Broad Majority German Parliament Approves Cyprus Bailout

The Bundestag, Germany's parliament, voted Thursday to approve a 10 billion euro European Union and IMF bailout for Cyprus. Legislators also voted in favor of seven-year extensions for crisis loans provided to Ireland and Portugal.

Hurdle cleared: Germany's parliament has given the green light for aid to Cyprus.

Hurdle cleared: Germany's parliament has given the green light for aid to Cyprus.

Germany's parliament on Thursday approved the planned bailout for Cyprus. In a vote in the Bundestag, the aid program obtained a clear majority after most members of the opposition Social Democrats (SPD) and Greens voted to approve it. The bailout legislation received 487 votes in favor and 102 against it, with 13 abstaining.

German Finance Minister Wolfgang Schäuble of the conservative Christian Democratic Union (CDU) said the billions in aid for Cyprus are necessary in order to ensure the stability of the entire euro zone. "We must prevent Cyprus' problems from becoming problems for the other countries," he said on behalf of the government of Chancellor Angela Merkel. Schäuble warned there was a "significant risk" of contagion, especially to Greece and other vulnerable euro-zone countries.

Levy a 'Huge Mistake'

Despite his faction's broad support, SPD's party whip Frank-Walter Steinmeier accused Merkel's government of management failures in the way it handled the Cyprus crisis. He said the mandatory levy originally planned even for small-scale depositors had been a "huge mistake." Nevertheless, the SPD cast its votes Thursday in favor of the bailout.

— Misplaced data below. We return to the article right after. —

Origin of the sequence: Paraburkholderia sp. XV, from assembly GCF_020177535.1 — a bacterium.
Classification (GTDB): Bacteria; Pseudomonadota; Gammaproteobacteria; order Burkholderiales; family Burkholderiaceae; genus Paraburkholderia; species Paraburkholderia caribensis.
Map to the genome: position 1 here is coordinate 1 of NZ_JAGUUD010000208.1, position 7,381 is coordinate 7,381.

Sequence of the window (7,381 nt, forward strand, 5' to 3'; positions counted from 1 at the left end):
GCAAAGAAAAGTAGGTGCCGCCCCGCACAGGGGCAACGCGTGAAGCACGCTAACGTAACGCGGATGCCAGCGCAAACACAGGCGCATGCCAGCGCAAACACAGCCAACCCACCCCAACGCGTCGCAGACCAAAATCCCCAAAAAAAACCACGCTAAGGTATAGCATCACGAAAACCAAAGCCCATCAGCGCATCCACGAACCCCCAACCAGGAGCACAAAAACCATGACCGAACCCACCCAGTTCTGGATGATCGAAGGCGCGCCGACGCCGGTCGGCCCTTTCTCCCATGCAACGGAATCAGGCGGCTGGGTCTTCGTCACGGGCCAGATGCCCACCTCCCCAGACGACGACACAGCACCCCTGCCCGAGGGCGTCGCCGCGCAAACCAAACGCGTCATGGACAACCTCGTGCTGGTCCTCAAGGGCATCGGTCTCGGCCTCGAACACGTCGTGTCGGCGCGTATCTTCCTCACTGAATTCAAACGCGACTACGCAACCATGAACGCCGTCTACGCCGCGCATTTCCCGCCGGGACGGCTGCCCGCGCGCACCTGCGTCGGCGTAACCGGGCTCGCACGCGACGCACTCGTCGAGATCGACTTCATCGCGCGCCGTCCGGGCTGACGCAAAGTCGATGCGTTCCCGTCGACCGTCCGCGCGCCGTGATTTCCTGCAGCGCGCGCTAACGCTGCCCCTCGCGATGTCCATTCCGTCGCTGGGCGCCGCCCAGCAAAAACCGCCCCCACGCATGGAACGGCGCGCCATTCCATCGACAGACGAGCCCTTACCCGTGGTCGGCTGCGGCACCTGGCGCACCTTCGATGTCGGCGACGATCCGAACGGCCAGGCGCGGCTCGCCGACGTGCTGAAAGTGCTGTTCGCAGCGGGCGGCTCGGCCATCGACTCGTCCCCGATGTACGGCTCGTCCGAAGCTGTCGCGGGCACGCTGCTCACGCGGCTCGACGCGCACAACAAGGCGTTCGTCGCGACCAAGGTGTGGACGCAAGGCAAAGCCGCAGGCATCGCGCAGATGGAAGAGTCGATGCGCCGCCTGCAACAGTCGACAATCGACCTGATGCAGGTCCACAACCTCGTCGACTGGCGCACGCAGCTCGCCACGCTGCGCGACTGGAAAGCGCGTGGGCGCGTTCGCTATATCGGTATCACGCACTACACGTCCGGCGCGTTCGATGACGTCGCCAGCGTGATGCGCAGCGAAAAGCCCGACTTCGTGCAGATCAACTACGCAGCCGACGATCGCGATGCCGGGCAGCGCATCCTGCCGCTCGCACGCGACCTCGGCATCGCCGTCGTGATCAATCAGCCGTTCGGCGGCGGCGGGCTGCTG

Opponents of the bailout packaged failed in an attempt on Wednesday night to halt the vote after the Federal Constitutional Court in Karlsuhe rejected a petition to delay it. The court did not provide information on who had filed the petition.

Under the bailout package, which is currently undergoing the mandatory approval process in euro-zone national parliaments, the European Union's permanent euro bailout fund, the European Stability Mechanism (ESM), and the International Monetary Fund (IMF) will provide Cyprus with a €10 billion ($13 billion) loan. The loan conditions stipulate that the country must radically restructure its banking sector. A mandatory levy must also be applied on bank accounts with large deposits in the country. Through the deposit tax and other measures, Cyprus is expected to raise €13 billion in additional funds for the bailout on its own.

The Bundestag also approved on Thursday an extension of the maturity dates on bailout loans issued to the euro-zone countries Portugal and Ireland beginning in 2011. A broad majority within Merkel's conservatives, the business-friendly Free Democratic Party, the SPD and the Greens voted in favor seven-year loan extensions for the countries.

dsl - with wires


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